Sunday 29 May 2022 | 21:34 | SYDNEY
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Asia

Japan-Australia: The chance to sweeten the deal

Typically, much of the initial foreign policy interest in a new (or slightly revised) Japanese government tends to look towards the United States – to consider the adjustments necessary to the alliance, to plan the first face-to-face meeting, to determine the nickname that will characterise

Leading by example: Two different responses to China’s rise

Australia and the Republic of Korea (ROK or South Korea) stand as critical security partners with the United States, and have supported the open, rules-based international order for well over half a century. Both have shed blood in this mission, standing with the US in every war since the Korean war

A chance for the US to change its tune on justice

On Monday last week, 72 countries at the United Nations offered their “unwavering support” for the International Criminal Court (ICC). Among them were Australia, Canada, the UK, France and others that have signed the Rome Statute, which established the ICC. In doing so, these states expressed

China’s problematic lending comes home to roost

On 13 November, the finance ministers and central bankers of the G20 will hold an extraordinary meeting to discuss action to help poor countries struggling to pay debts. A key issue will be getting China, the world’s largest bilateral creditor, to play a more active role. The push by China’s&

Economic diplomacy: A headless WTO, selling the Asian farm

New world order The leadership of the World Trade Organisation may be the first test of whether the world can move on with normal life amid the divisions and recriminations as the US recovers from a bitter election. In one of its last international policy moves, the Trump administration last week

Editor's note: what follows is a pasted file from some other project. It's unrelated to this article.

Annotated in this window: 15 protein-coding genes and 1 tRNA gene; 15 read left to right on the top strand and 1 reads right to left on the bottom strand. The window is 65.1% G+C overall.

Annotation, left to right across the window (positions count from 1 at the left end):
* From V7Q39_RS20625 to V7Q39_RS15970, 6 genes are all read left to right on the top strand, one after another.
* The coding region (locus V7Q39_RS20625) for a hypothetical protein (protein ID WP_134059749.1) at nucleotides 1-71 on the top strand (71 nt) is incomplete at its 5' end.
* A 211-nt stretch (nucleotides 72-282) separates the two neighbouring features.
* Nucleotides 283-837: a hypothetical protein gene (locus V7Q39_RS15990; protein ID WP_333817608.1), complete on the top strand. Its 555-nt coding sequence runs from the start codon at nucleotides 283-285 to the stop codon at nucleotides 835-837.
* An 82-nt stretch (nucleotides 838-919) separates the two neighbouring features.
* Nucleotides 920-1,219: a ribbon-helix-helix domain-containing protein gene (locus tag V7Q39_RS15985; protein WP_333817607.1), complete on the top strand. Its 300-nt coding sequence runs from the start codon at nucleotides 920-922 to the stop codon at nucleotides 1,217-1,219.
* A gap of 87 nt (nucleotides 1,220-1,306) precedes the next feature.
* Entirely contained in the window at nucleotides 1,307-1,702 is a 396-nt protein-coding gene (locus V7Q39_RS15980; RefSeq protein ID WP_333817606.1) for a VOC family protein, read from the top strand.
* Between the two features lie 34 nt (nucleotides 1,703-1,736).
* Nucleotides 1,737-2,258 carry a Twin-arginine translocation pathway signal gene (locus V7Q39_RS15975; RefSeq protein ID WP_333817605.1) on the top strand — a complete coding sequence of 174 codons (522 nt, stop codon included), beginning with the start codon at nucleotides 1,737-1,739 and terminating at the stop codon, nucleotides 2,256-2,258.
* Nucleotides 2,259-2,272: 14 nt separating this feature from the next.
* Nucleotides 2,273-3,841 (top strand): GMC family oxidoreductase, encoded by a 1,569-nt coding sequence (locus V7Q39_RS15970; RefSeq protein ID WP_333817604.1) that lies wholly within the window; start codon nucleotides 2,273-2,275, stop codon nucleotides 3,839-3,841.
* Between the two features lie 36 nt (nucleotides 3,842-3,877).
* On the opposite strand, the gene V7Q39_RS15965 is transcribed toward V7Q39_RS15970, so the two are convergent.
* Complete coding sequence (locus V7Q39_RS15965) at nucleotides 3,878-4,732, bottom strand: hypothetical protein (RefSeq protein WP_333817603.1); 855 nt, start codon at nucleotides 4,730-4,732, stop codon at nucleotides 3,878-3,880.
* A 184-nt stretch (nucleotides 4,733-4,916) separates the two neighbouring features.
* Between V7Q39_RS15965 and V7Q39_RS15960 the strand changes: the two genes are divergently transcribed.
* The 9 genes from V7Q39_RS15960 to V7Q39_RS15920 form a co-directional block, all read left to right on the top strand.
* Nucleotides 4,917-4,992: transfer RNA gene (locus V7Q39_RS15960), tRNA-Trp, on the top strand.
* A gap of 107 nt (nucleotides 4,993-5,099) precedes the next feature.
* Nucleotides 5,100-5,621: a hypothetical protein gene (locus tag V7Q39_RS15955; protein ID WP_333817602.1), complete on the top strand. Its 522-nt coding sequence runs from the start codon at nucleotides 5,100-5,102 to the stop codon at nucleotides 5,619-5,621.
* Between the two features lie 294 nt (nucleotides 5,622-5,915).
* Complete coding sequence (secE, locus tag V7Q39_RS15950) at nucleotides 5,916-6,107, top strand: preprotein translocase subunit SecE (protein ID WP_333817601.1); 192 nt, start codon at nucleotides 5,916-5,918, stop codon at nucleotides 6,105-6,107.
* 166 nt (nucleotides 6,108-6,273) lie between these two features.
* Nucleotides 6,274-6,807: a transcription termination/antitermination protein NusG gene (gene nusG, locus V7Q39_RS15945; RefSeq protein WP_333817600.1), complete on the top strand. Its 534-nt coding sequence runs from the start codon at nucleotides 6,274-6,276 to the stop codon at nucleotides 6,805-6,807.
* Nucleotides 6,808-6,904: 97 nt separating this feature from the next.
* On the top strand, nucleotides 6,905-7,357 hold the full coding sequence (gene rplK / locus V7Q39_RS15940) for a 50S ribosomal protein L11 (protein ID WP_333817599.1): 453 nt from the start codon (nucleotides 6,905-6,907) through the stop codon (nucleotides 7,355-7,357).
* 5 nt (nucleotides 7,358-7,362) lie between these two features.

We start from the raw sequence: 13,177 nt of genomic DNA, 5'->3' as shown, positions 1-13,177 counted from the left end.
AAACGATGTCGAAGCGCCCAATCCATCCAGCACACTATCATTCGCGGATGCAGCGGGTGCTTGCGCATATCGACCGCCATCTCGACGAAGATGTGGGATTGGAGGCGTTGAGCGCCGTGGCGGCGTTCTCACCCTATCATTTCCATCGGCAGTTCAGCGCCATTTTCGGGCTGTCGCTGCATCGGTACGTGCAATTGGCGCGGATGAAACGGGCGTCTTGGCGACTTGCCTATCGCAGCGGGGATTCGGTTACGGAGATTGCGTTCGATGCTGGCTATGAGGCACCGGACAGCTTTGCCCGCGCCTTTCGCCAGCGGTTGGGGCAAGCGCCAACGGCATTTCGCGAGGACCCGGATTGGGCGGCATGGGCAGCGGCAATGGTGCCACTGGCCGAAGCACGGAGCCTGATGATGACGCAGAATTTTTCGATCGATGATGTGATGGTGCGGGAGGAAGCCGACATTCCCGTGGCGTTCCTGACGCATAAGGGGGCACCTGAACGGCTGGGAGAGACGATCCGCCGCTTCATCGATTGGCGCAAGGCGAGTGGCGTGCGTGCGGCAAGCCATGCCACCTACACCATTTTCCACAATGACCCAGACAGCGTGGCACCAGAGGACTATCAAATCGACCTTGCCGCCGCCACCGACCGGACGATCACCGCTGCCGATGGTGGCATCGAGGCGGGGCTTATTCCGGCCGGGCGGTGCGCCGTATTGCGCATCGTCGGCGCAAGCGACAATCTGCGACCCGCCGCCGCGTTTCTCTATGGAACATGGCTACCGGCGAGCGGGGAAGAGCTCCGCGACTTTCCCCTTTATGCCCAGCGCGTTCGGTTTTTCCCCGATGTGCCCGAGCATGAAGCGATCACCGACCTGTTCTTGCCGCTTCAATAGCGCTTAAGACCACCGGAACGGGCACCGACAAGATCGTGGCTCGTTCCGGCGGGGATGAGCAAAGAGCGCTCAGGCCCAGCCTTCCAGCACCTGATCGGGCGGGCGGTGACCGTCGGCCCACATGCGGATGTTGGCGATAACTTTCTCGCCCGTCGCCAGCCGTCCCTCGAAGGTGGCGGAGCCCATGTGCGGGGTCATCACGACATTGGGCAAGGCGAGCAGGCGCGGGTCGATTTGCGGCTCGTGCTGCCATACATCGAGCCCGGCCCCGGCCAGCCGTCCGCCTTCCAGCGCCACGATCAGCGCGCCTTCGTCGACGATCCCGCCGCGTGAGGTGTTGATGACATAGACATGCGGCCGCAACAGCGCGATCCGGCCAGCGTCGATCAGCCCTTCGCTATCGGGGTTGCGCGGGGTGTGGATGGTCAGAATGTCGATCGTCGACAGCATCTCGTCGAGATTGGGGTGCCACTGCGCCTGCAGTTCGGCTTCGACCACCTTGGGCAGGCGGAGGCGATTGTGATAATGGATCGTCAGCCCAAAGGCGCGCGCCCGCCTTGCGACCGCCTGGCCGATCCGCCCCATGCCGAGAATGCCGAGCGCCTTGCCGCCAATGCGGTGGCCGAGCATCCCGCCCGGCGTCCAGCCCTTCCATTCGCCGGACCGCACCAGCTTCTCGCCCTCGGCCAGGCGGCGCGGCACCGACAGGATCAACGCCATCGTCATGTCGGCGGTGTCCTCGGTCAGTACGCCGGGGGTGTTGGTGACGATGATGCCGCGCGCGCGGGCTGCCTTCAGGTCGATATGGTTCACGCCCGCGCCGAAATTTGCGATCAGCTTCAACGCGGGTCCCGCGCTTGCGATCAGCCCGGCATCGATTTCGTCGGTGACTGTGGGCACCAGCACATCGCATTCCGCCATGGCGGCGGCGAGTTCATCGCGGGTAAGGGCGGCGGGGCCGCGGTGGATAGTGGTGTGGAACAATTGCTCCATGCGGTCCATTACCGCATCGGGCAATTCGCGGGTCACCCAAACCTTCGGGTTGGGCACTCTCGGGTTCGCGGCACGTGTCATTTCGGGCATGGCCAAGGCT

A Trump legacy?

The “who won” question isn’t quite resolved. Bleary-eyed pundits fossicking over every county result are making about as much sense – and as much noise — as a flock of seagulls scrabbling for chips on the beach. Joe Biden might just have the numbers. But Donald Trump hasn’t been blown

Book review: The China bubble that never pops

Book review: Thomas Orlik China: The Bubble that Never Pops (Oxford University Press, 2020) Way back in 2001, Gordon Chang wrote a book entitled The Coming Collapse of China. Western analysts of China have been predicting a crisis ever since. Among the many concerns have been China’s massive

Coming soon: A neutral South Korea?

Around five years ago, I submitted an article to a leading strategic studies journal detailing how options previously considered extreme – such as abandoning the US alliance, acceding to China’s dominance, declaring a position of neutrality and/or securing a nuclear weapons capacity

Taiwan: Rising stakes for Australia

The Taiwan Strait is a key hotspot in the intensifying US-China rivalry, where the two superpowers’ spheres of influence overlap. Beijing claims the area as a uncompromisable “core interest” of sovereignty and territorial integrity, while the US seeks to maintain its close economic, political

Why Kim Jong-un will soon miss Donald Trump